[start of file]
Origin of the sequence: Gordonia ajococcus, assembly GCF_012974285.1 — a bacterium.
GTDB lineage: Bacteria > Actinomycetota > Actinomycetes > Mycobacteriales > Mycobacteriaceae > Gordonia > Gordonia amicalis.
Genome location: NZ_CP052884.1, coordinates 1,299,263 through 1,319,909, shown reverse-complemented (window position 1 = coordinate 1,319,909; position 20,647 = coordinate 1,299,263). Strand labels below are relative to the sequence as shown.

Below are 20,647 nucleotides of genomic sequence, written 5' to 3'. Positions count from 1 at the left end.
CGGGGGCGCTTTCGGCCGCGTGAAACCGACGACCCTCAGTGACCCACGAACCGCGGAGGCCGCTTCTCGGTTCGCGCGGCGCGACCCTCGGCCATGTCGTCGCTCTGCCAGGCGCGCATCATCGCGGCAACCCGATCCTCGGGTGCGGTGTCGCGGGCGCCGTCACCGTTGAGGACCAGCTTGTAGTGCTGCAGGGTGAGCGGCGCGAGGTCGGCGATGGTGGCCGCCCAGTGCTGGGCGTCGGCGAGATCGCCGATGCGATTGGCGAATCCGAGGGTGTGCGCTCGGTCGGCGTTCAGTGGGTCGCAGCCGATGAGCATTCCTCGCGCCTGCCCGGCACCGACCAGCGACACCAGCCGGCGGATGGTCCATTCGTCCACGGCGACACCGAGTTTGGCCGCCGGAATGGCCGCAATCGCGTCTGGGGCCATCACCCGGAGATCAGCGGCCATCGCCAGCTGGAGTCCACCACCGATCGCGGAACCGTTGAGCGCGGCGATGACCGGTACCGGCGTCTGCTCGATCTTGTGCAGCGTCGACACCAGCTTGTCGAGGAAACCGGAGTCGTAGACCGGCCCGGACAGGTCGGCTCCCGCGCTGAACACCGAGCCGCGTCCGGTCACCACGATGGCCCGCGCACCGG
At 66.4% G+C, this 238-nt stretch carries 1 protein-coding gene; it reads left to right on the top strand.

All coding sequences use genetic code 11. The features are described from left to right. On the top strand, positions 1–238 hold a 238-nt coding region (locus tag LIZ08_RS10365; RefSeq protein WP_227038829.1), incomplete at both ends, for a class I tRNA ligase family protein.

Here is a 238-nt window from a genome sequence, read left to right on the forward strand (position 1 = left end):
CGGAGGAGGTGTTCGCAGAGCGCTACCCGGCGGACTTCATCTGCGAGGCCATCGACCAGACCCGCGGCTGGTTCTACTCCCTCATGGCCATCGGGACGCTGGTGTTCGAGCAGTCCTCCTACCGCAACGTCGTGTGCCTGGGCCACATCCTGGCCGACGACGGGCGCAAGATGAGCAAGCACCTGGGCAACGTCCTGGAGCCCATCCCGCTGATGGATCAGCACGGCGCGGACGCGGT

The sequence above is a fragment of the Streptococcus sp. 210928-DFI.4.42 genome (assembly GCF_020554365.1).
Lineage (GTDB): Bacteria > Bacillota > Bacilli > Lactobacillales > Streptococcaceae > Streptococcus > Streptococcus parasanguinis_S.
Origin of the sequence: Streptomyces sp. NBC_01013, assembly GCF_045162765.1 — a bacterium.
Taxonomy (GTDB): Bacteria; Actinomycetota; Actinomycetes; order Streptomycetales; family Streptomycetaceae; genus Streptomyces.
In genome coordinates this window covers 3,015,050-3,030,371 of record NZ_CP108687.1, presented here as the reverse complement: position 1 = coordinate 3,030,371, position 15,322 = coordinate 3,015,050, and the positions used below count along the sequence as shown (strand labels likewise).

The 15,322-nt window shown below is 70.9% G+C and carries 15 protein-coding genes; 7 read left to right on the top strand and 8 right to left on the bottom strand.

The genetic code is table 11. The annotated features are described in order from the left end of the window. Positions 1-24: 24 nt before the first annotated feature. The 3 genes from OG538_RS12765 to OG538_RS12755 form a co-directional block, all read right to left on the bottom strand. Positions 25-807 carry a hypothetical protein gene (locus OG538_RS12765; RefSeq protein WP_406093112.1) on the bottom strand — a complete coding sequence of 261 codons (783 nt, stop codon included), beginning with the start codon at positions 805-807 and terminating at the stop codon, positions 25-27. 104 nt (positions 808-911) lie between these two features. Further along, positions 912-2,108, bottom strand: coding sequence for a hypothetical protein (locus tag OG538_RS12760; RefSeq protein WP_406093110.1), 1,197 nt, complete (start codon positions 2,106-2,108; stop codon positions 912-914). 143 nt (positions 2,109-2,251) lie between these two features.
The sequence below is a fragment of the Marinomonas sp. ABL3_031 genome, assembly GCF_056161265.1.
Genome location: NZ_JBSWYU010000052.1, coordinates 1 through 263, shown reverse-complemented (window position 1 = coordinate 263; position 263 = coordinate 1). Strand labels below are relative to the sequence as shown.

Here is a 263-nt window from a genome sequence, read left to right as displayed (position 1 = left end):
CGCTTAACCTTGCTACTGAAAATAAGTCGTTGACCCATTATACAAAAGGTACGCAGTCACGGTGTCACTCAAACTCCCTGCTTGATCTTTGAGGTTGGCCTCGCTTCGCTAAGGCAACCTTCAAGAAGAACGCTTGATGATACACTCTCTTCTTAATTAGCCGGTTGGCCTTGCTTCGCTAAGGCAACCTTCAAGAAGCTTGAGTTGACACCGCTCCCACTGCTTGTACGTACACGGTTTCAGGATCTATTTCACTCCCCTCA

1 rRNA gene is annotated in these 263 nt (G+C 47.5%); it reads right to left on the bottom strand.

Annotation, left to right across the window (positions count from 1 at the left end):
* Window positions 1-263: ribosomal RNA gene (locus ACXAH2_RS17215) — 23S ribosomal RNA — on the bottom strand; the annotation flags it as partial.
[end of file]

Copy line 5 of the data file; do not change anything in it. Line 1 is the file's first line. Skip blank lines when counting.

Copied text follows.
CGGGGGCGCTTTCGGCCGCGTGAAACCGACGACCCTCAGTGACCCACGAACCGCGGAGGCCGCTTCTCGGTTCGCGCGGCGCGACCCTCGGCCATGTCGTCGCTCTGCCAGGCGCGCATCATCGCGGCAACCCGATCCTCGGGTGCGGTGTCGCGGGCGCCGTCACCGTTGAGGACCAGCTTGTAGTGCTGCAGGGTGAGCGGCGCGAGGTCGGCGATGGTGGCCGCCCAGTGCTGGGCGTCGGCGAGATCGCCGATGCGATTGGCGAATCCGAGGGTGTGCGCTCGGTCGGCGTTCAGTGGGTCGCAGCCGATGAGCATTCCTCGCGCCTGCCCGGCACCGACCAGCGACACCAGCCGGCGGATGGTCCATTCGTCCACGGCGACACCGAGTTTGGCCGCCGGAATGGCCGCAATCGCGTCTGGGGCCATCACCCGGAGATCAGCGGCCATCGCCAGCTGGAGTCCACCACCGATCGCGGAACCGTTGAGCGCGGCGATGACCGGTACCGGCGTCTGCTCGATCTTGTGCAGCGTCGACACCAGCTTGTCGAGGAAACCGGAGTCGTAGACCGGCCCGGACAGGTCGGCTCCCGCGCTGAACACCGAGCCGCGTCCGGTCACCACGATGGCCCGCGCACCGG